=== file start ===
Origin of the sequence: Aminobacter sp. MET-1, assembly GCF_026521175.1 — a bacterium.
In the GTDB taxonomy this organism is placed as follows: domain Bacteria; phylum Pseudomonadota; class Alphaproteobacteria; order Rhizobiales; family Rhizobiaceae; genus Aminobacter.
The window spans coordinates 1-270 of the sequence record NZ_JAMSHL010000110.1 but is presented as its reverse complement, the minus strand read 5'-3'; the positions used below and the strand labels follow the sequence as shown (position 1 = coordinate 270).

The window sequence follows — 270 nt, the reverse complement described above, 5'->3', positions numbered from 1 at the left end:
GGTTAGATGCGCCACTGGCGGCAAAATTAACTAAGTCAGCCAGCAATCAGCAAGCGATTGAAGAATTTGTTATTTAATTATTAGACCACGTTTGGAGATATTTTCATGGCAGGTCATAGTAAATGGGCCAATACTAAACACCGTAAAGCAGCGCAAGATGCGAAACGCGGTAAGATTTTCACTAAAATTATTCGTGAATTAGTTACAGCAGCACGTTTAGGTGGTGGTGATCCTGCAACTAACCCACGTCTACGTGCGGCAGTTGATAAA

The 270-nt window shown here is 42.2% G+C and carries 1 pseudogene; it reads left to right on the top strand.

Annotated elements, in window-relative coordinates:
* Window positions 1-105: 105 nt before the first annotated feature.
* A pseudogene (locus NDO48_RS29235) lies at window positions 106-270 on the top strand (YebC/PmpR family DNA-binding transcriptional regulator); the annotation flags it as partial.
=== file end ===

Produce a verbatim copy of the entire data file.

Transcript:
Origin of the sequence: Aminobacter sp. MET-1, assembly GCF_026521175.1 — a bacterium.
In the GTDB taxonomy this organism is placed as follows: domain Bacteria; phylum Pseudomonadota; class Alphaproteobacteria; order Rhizobiales; family Rhizobiaceae; genus Aminobacter.
The window spans coordinates 1-270 of the sequence record NZ_JAMSHL010000110.1 but is presented as its reverse complement, the minus strand read 5'-3'; the positions used below and the strand labels follow the sequence as shown (position 1 = coordinate 270).

The window sequence follows — 270 nt, the reverse complement described above, 5'->3', positions numbered from 1 at the left end:
GGTTAGATGCGCCACTGGCGGCAAAATTAACTAAGTCAGCCAGCAATCAGCAAGCGATTGAAGAATTTGTTATTTAATTATTAGACCACGTTTGGAGATATTTTCATGGCAGGTCATAGTAAATGGGCCAATACTAAACACCGTAAAGCAGCGCAAGATGCGAAACGCGGTAAGATTTTCACTAAAATTATTCGTGAATTAGTTACAGCAGCACGTTTAGGTGGTGGTGATCCTGCAACTAACCCACGTCTACGTGCGGCAGTTGATAAA

The 270-nt window shown here is 42.2% G+C and carries 1 pseudogene; it reads left to right on the top strand.

Annotated elements, in window-relative coordinates:
* Window positions 1-105: 105 nt before the first annotated feature.
* A pseudogene (locus NDO48_RS29235) lies at window positions 106-270 on the top strand (YebC/PmpR family DNA-binding transcriptional regulator); the annotation flags it as partial.